So if you want to do something unusual, the hard part would be getting your advisor to agree. In deciding whether a topic is appropriate for a PhD dissertation, they should generally consider:
Is it significant? Is this a project that will be a genuine contribution to the field? Is it in an area that is generally recognized as important? Is it difficult enough to be worth a PhD? A project in a fringe area, or one that would advance the state of the art only infinitesimally even if successful, or one that is at too low a level, would likely not fly.
Is it original? The project should not primarily duplicate something that has already been done (unless you are trying to reproduce previous results, which in some situations would be considered valuable). Your advisor will have to be convinced that your literature search is thorough enough that you fully understand the context of your project and how it will extend previous work.
Is it feasible? Your advisor needs to be convinced that you have the necessary knowledge, expertise, resources, and funding, and that the project is of an appropriate difficulty and scale that you have a good chance of completing it within a reasonable period of time (some departments have firm limits on how long you can take to finish a PhD).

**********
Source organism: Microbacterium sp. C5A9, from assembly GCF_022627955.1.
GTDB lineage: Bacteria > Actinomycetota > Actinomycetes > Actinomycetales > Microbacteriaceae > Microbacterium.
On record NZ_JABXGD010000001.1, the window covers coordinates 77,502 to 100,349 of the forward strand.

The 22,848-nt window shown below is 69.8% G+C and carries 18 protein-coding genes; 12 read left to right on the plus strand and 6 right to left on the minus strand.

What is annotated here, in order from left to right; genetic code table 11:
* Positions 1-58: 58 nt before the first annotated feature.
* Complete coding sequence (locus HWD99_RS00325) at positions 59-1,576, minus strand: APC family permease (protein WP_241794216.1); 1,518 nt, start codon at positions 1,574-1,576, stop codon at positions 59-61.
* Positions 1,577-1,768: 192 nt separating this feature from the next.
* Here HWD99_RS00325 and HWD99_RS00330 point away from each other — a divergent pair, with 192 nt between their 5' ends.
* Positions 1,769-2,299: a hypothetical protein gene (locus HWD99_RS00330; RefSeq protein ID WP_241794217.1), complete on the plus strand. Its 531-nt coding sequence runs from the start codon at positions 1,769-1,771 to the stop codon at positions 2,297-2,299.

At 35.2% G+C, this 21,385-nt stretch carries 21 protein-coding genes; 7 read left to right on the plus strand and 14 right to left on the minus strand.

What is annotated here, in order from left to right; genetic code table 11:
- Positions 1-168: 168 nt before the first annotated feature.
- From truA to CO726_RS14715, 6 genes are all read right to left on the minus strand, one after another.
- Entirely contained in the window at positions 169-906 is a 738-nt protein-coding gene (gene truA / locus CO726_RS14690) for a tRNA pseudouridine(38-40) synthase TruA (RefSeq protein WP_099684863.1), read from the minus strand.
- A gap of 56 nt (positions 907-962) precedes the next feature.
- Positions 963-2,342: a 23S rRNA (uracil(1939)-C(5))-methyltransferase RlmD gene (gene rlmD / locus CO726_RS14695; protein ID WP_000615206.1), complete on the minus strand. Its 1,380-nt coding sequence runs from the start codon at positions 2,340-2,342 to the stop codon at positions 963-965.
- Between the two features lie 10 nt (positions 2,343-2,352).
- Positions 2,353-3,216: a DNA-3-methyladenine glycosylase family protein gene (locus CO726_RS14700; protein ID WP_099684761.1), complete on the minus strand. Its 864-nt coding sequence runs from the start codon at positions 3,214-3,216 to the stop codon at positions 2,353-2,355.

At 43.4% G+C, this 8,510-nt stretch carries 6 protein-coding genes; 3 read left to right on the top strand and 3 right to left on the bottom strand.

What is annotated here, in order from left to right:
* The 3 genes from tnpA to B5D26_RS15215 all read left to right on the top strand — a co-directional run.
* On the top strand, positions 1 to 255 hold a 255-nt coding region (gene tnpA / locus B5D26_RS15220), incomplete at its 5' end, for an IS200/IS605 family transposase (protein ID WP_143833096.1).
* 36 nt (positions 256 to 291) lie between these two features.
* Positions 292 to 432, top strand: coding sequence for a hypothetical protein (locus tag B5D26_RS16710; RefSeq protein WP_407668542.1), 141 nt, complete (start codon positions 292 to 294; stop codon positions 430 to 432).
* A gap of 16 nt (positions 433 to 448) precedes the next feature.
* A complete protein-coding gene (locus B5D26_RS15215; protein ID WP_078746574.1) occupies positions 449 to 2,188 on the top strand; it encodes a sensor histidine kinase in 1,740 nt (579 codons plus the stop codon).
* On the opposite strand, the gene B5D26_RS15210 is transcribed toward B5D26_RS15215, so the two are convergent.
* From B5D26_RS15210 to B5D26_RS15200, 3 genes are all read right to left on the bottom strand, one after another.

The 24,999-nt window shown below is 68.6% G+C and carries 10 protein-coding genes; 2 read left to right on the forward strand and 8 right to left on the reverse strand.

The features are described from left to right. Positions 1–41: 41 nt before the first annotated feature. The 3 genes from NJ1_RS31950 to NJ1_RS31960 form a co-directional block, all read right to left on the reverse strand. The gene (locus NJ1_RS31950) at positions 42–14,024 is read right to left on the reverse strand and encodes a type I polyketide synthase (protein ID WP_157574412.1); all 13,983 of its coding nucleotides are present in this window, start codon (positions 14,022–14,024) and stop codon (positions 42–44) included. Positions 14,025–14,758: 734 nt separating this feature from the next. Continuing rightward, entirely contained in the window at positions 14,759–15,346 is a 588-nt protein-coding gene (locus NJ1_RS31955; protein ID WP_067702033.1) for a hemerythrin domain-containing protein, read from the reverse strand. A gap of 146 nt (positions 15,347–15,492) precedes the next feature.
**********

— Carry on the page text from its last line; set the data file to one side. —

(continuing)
Are they qualified to advise you? Does the advisor have the necessary expertise to accurately evaluate the significance, originality and feasibility of the proposed project? Will they be able to help teach you some of the things you need to learn? Will they be able to judge your progress along the way? Will they be able to provide you with, or help you acquire, resources you may need?
So in most cases, if you have a particular area in mind, in order to pass the fourth test you will need to choose an advisor who is an expert in that area or something closely related. If nobody in the department qualifies, or none of them are willing to be your advisor, then you probably cannot work on that project in that department. Sometimes it is possible to take on a co-advisor from another department who does have the appropriate expertise. Otherwise, you either need to change departments (often tantamount to reapplying), change institutions (which means actually reapplying) or work on something else.